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Campaign for Charter Change

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Cogliano says his petition drive should have enough signatures to make the November election ballot


By Mark E. Vogler


SAUGUS – Early this year, Board of Selectmen Chair Anthony Cogliano set as a top priority organizing a campaign to change the form of Saugus government. In June, he launched a petition drive to get a Charter Commission on the November Town Election Ballot – the first step in his quest to have the Town of Saugus converted to a city.

Cogliano said he expects to learn as early as today whether that drive received enough certified signatures of registered voters to qualify. “One hundred percent,” Cogliano said yesterday of his level of optimism that the petition drive will be certified.

“Well over 4,000 collected. I vetted each and every one of them with the poll book,” Cogliano said.

“I came out with 3,500 that I verified where 3,195 are required. I am now awaiting certification,” he said.

Town Clerk Ellen Schena confirmed that her office continued its work on reviewing the petitions yesterday. “Still certifying signatures,” Schena said.

At some point soon, the Board of Registrars will meet to complete the certification process, she said. “Monday, August 7th is the 10th day from receiving the Petitions and they must be certified by the end of that day,” Schena said.

But she noted that it is possible the Board of Registrars could meet as early as today. “All depends if we can complete them by end of today. Tomorrow is half a day,” Schena said yesterday.

Cogliano said he expects the registrars will be at Town Hall today to complete the certification. “I went through every one of them and have plenty of extras. I believe I have more than enough,” Cogliano said.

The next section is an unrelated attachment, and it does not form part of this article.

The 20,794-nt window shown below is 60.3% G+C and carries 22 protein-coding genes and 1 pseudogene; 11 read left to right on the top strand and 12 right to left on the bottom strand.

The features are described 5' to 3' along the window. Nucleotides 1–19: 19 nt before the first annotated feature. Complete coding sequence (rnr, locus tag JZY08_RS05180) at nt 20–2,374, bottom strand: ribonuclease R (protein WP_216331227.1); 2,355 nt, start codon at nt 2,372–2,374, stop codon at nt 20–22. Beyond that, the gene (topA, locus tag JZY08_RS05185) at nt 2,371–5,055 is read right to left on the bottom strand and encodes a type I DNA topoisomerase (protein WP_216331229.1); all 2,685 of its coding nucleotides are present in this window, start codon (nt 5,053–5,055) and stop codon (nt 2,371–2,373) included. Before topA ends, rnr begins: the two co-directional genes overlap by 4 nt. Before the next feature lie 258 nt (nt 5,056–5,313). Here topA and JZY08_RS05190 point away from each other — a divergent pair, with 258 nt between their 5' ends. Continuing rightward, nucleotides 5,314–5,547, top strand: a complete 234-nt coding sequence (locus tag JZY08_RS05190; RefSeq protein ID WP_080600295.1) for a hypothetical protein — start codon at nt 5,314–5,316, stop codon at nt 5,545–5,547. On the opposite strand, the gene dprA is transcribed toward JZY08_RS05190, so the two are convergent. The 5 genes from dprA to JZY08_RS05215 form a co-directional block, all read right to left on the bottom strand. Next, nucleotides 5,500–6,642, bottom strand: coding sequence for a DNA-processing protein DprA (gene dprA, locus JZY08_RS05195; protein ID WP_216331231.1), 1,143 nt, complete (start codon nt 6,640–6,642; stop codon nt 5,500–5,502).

If the petition receives enough certified signatures to qualify for the November election ballot, the issue of Saugus governance could become a central issue in the fall town election campaign, which features five Board of Selectmen seats, five School Committee seats and 50 Town Meeting seats.

“This is just one step in the process,” Cogliano said.

“If we have enough signatures, there would be a question to the voters as to whether they want a Charter Commission and there would be nine elected positions for the Charter Commission on the ballot,” he said. If established, the commission would spend 18-24 months studying ways to modify the town’s current charter with the input of town residents, according to Cogliano.

Cogliano has expressed an interest in running for another term on the Board of Selectmen as well as one of the nine Charter Commission positions. However, Town Counsel John Vasapolli issued a legal opinion earlier this year advising that “no person may appear on the ballot for the office of Board of Selectmen, School Committee, and Charter Commission nor would they be able to serve in both offices.”

Despite the legal opinion, Cogliano said he intends to run for selectman and a seat on the Charter Commission – if possible. “I would like to serve on both if possible,” Cogliano said.

“What we’re trying to do is form a Charter Commission and spend two years to see what the people of Saugus want as their form of government.”

Cogliano has been outspoken in his view that Saugus should switch to a city form of government or have an elected town manager if it remains a town. He has also expressed an interest in being a future mayor or town manager of Saugus.

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